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Crucial T500 review

Offering better value than PCIe 5.0 SSDs, the new PCIe 4.0 Crucial T500 SSD offers enough speed for most users and capacities of up to 4TB.

A black Crucial T500 SSD on a wooden laminate surface

Our Verdict

Excellent sequential read and write speeds make the Crucial T500 a solid option for a premium PCIe 4.0 SSD. At smaller capacities it struggles to truly stand out for speed, but the upcoming 4TB option is sure to be tempting.

Reasons to buy
  • Excellent sequential speeds
  • Decent random 4K speeds
  • 4TB option
Reasons to avoid
  • Other PCIe 4.0 SSDs offer similar or better performance
  • Needs a heatsink to avoid throttling
  • Struggles to stand out from the crowd

While PCIe 5.0 SSDs are finally appearing on retailers’ shelves, PCIe 4.0 SSDs still offer far better value money, while providing similar real-world performance in most scenarios. The new Crucial T500 comes in capacities of 500GB, 1TB, 2TB, and, thanks to a recent update, 4TB too. It has the option of a heatsink, Crucial claims it can hit speeds of up to 7,400MB/s, and you won’t need an expensive new PCIe 5.0 motherboard to get the most out of it either.

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So to test those claims and see how the Crucial T500 stacks up against the best SSDs for gaming, we’ve put it through its paces and found that, while it’s not the fastest SSD on the block, it does indeed offer decent sequential read and write speeds for the money.


Capacities available 500GB, 1TB, 2TB (tested), 4TB (in 2024)
Heatsink Optional
Formatted capacity 1.81TB (2TB model tested)
Controller Phison PS5025-E25
Endurance rating 1200 TBW (2TB model)
Warranty Five years


While the Crucial T500’s claimed peak read and write speeds of 7,400MB/s and 7,000MB/s respectively for the 2TB model we reviewed are quite a bit slower than those of PCIe 5.0 SSDs, you’ll only really notice this difference in sequential workloads when you’re dealing with very large files.

This drive uses Micron 323-layer 3D TLC NAND memory, and it also has 1GB of LPDDR4 memory per terabyte to act as a cache. Under the hood is Phison’s PS5025-E25 controller with Phison I/O technology, and it supports Microsoft’s DirectStorage tech to reduce game load times as well.

It’s available with a heatsink, but our cheaper review model lacked one. During testing, the temperature topped 80°C after a few minutes and then started to throttle with speeds falling to 6,500MB/s. Thankfully, using our motherboard’s M.2 heatsink resulted in this temperature dropping to a peak of 63°C, so you’ll need some kind of heatsink for it to run optimally.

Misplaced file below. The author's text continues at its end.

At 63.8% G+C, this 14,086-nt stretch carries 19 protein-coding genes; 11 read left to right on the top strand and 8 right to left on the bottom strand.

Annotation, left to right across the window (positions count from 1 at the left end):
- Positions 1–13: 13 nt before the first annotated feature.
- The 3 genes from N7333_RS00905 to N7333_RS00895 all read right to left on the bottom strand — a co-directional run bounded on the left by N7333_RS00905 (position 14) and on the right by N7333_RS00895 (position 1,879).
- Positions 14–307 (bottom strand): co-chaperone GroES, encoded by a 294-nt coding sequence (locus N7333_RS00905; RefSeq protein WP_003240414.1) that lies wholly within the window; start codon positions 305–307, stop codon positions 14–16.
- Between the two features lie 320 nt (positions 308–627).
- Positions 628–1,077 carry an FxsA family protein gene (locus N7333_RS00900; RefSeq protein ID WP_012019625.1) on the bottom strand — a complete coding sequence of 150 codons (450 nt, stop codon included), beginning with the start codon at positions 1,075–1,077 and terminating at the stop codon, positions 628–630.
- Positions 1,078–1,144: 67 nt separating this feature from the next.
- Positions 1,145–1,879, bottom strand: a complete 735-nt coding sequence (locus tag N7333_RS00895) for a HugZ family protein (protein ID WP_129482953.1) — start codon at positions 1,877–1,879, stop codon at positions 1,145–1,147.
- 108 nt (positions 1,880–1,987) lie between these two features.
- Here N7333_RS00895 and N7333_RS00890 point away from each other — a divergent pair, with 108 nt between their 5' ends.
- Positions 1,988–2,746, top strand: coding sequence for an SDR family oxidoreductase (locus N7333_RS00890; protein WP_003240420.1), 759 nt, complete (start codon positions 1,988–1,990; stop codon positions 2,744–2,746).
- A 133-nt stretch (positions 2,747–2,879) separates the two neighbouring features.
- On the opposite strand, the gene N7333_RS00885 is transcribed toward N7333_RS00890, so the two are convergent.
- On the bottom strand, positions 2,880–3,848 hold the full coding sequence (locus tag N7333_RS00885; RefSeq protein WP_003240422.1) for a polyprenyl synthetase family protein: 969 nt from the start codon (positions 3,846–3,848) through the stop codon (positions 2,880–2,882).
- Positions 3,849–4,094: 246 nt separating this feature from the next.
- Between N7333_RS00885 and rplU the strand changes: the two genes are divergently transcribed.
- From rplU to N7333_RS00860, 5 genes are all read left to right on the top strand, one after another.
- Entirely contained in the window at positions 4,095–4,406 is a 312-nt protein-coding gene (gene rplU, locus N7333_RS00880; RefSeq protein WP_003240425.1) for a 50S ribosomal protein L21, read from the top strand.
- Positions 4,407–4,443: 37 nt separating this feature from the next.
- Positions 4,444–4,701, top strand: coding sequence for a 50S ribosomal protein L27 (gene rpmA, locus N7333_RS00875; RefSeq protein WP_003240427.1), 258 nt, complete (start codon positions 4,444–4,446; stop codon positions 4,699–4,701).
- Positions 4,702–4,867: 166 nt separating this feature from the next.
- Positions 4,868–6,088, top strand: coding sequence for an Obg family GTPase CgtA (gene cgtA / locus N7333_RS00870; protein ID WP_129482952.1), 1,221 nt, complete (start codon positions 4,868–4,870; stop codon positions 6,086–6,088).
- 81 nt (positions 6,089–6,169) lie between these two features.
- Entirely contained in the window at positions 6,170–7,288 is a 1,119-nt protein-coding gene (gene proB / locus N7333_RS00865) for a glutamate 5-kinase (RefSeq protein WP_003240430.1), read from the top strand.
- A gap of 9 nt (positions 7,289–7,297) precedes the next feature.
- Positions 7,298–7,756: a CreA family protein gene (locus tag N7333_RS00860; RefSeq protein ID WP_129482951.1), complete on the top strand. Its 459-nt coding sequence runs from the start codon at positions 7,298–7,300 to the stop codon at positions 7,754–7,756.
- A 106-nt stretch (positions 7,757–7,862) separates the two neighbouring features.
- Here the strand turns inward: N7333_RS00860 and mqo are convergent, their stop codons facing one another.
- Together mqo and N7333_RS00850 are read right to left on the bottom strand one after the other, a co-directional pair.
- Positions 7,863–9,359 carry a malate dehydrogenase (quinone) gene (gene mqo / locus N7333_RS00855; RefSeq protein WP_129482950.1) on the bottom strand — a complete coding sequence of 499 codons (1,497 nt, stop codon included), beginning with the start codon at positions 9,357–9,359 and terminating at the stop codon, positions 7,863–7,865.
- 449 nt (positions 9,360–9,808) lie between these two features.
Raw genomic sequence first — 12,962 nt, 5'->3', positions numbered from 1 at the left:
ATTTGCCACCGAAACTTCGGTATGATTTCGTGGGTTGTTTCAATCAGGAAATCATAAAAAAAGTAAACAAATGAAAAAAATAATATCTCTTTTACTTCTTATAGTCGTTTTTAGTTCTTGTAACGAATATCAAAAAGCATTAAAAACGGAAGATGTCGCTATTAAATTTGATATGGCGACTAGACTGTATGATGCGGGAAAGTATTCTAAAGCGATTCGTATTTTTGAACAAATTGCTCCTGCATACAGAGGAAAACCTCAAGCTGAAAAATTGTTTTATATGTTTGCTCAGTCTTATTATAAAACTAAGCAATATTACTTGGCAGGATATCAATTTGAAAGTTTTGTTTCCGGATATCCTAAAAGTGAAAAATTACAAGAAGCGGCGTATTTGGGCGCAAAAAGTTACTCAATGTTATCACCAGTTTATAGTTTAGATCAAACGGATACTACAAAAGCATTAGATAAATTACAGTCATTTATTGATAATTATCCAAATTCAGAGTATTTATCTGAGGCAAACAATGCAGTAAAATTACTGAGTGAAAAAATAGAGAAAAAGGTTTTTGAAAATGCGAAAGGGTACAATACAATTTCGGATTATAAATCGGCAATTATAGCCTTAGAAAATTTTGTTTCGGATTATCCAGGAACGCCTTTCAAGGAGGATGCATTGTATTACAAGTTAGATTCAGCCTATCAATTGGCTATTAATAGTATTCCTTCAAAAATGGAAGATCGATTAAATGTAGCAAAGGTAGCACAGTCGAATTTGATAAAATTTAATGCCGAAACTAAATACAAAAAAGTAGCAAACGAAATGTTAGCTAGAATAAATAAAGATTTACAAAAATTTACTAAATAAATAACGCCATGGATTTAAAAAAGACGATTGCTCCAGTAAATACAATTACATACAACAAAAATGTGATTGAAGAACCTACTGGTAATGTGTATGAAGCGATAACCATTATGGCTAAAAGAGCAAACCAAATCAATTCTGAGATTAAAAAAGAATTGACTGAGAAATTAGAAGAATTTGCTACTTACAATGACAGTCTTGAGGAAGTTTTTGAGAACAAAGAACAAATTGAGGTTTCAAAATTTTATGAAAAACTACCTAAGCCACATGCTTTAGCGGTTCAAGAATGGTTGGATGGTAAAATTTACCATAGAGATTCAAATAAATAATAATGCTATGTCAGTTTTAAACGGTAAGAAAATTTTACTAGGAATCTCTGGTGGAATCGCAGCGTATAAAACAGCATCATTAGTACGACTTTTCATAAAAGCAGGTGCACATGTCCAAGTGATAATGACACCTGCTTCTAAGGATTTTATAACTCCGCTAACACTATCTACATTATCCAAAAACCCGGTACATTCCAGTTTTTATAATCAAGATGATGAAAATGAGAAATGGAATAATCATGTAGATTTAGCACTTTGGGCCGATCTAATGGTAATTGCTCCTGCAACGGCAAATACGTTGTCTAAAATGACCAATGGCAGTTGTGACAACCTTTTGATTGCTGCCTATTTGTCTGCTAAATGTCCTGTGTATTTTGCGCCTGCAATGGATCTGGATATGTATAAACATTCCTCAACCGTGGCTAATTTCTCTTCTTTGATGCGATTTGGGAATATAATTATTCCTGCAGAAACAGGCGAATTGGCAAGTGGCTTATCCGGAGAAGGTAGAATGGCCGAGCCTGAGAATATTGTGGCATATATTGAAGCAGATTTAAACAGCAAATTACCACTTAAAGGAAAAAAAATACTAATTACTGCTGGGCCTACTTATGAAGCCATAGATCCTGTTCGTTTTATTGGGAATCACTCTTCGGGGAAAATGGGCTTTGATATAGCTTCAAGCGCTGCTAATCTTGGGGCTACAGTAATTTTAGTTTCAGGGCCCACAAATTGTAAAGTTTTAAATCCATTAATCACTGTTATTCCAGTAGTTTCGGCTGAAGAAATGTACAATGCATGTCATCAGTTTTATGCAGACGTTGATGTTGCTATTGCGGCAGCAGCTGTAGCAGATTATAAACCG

In terms of capacities and endurance, there are 500GB, 1TB, 2TB, and 4TB models of the T500 available now, and our 2TB review sample offers a standard 1,200TBW (terabytes written) endurance rating.

The Crucial T500 SSD seated in a motherboard

Sequential performance

We saw a sequential read speed of 7,456MB/s and write speed of 7,034MB/s in CrystalDiskMark, matching Crucial’s claims, with the AS SSD benchmark recording 6,246MB/s and 6,203MB/s read and write speeds respectively. Comparatively, WD’s PCIe 4.0 Blue SN580 managed CrystalDiskMark read and write speeds of 4,183MB/ and 4,147MB/s respectively, so it’s quite a bit slower than the T500.

Random performance

The T500’s random 4K performance was quite a bit slower than that of the PCIe 5.0 Crucial T700, which managed 6,113MB/s and 6,473MB/s respective read and write speeds, compared to 4,863MB/s and for the Crucial T500. In this respect, the T500 is also slower than some other PCIe 4.0 SSDs we’ve tested, such as the Solidigm P44 Pro.

However, the T500’s random speeds were much faster than the 2,541MB/s read and 3,374MB/s write results recorded by the WD Blue SN580. It was also faster on the Q1T1 random 4K test, with respective read and write speeds of 80MB/s and 302MB/s, compared to 73MB/s and 227MB/s for the cheaper WD SSD. Again, though, we’ve seen faster performance from the likes of Solidigm’s P44 Pro, which managed 87MB/s read and 343MB/s write speeds.

Real world performance

The faster performance of the Crucial T500 over cheaper PCIe 4.0 SSDs such as the WD Blue SN580 was also evident in the PCMark 10 full drive benchmark. This suite runs an SSD through real-world software tests such as booting Windows, loading programs and games, and also performing tasks in popular word processing and image editing software. Its score of 3,433 eclipsed the 2,921 of the WD Blue SN850, and was only a little behind the 3,754MB/s recorded by the pricier Crucial T700.


Sitting at the upper end of pricing for a high-end PCIe 4.0 SSD, the Crucial T500 offers excellent sequential speeds, but is often outperformed by some stiff competition such as the Solidigm P44 Pro, in 4K random tests.

It will also require a heatsink if you opt for the heatsink-less model, but it does finally have the advantage of a 4TB model – a capacity that some other manufacturers lack, including Solidigm. If you want a smaller capacity than 4TB, though, the T500 struggles to stand out from the competition. The WD Blue SN850 might be slower, but it’s also much cheaper, while the Solidigm P44 Pro is a more consistent all-round performer.